Friday, April 5, 2019
“Today was a victory for Belize because we were to make three points: Legality, certainty and respect. The Government was made to understand that they must uphold the Constitution and the rules of law. On the issue of the referendum to go to the ICJ there must be certainty, and the UDP government must show respect for the Opposition.”
—John Briceño, Leader of the People’s United Party
This warm Wednesday afternoon in the Chief Justice’s courtroom expectations for CJ Kenneth Benjamin’s decision on the April 10 ICJ Referendum had most in a stoic trance. The historic ruling was like none Belizeans have ever witnessed before. Belize was in that courtroom, no doubt. A few Dangriga drum rolls would have completed the moment when the learned CJ ruled in favour of certainty and justice when ordering an injunction on said Referendum. Hushed and respectful exhilaration broke the silence. History was immediately placed on social media via prepared posts.
What happens next is a motion by the Government and trial on the legal point put forward by the claimants—Michael Espat, Anthony Mahler, Julius Espat, Cordel Hyde, Rodwell Ferguson, and Oscar Requena. Did the Prime Minister have the legal authority to request the governor general to move ahead with the writ for a referendum?
The People’s United Party is fully on board to ensure that the constitution is respected. The Prime minister is hell bent to ensure that his party wins. In a post-ruling hurry-hurry press conference, obviously originally designed as an after party, PM Barrow could have retreated but no. For him this is a war, he said so. It could have been about Belize and peace and tranquillity. Even the April breeze couldn’t contain his disappointment and obvious ire. As early as immediately, they will proceed into the Court of Appeals to ask for a reversal of the CJs ruling. Attorney General Peyrefitte has indicated that the required documents have been signed.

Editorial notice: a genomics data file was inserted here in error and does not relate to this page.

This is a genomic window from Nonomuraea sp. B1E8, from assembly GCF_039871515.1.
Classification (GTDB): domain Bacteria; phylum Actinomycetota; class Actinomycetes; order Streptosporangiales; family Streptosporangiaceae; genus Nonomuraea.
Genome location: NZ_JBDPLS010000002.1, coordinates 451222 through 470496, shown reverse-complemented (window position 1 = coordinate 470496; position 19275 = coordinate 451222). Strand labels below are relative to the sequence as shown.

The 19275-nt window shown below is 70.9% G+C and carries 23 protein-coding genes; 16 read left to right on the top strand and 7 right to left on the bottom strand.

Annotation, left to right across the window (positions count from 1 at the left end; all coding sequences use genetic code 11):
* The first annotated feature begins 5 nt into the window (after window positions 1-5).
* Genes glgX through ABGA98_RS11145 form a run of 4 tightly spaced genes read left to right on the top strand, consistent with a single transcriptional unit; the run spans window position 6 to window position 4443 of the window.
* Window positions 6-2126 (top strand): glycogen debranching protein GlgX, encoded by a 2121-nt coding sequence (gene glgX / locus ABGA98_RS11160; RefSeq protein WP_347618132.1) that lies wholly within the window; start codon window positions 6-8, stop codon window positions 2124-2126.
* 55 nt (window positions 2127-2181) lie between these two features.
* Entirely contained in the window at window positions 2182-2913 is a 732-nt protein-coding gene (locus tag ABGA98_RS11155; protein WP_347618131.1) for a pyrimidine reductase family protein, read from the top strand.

Prime Minister Barrow is blind to the obvious diminishing returns. In the press conference he alludes to the “people should be heard.” Maybe he is right, what they really are wishing for are General Elections. In light of the injunction, the Guatemala unfounded claim going to the ICJ is way out of the UDP government’s league.
On a side story, in the courtroom there was a light moment almost immediately after the judge completed his last sentence on the injunction. The government’s lead attorney SC Lisa Shoman, rose to request essentially that the Referendum be held despite the injunction and have Election and Boundaries safeguard the results until the injunction is lifted. People in the courtroom tried to keep a straight face. In a hypothetical analogous case, a bride and groom would pronounce their wedding vows without the requirement of signing a wedding certificate. SC Shoman definitely made a strange request in knee-jerk dispiritedness.
The UDP administration has lost a court hearing once more in what they thought was in their favour. Is this another example of why Belizeans en masse don’t trust them with the International Court of Justice process? They can’t even win the smaller case.
Murphy’s Law being renamed Barrow’s Law has a strong case. Belizeans at home and abroad have lost confidence in a flailing UDP administration that prefers tacos to education. By the way, does anyone know what case Guatemala would place against us at the ICJ? The Chief Justice didn’t know either. The millions spent by the UDP has still not taught us that. Who goes to court willingly not knowing the exact claim against you? Not Belize.